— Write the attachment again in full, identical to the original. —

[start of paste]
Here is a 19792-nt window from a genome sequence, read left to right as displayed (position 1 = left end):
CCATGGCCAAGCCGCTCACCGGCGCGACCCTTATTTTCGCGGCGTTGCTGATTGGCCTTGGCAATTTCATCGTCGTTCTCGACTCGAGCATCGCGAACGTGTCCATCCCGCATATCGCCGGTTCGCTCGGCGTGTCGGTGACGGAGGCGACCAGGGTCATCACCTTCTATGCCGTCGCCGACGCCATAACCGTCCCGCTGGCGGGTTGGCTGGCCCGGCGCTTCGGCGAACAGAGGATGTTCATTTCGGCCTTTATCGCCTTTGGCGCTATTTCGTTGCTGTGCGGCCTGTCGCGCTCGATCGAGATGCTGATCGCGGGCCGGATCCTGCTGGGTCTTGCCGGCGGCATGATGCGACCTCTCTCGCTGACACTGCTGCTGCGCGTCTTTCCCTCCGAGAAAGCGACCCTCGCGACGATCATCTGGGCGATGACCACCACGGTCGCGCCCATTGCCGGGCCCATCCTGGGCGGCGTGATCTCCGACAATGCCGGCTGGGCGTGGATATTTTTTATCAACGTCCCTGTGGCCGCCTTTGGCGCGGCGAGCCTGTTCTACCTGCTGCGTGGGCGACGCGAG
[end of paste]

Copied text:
Here is a 19792-nt window from a genome sequence, read left to right as displayed (position 1 = left end):
CCATGGCCAAGCCGCTCACCGGCGCGACCCTTATTTTCGCGGCGTTGCTGATTGGCCTTGGCAATTTCATCGTCGTTCTCGACTCGAGCATCGCGAACGTGTCCATCCCGCATATCGCCGGTTCGCTCGGCGTGTCGGTGACGGAGGCGACCAGGGTCATCACCTTCTATGCCGTCGCCGACGCCATAACCGTCCCGCTGGCGGGTTGGCTGGCCCGGCGCTTCGGCGAACAGAGGATGTTCATTTCGGCCTTTATCGCCTTTGGCGCTATTTCGTTGCTGTGCGGCCTGTCGCGCTCGATCGAGATGCTGATCGCGGGCCGGATCCTGCTGGGTCTTGCCGGCGGCATGATGCGACCTCTCTCGCTGACACTGCTGCTGCGCGTCTTTCCCTCCGAGAAAGCGACCCTCGCGACGATCATCTGGGCGATGACCACCACGGTCGCGCCCATTGCCGGGCCCATCCTGGGCGGCGTGATCTCCGACAATGCCGGCTGGGCGTGGATATTTTTTATCAACGTCCCTGTGGCCGCCTTTGGCGCGGCGAGCCTGTTCTACCTGCTGCGTGGGCGACGCGAG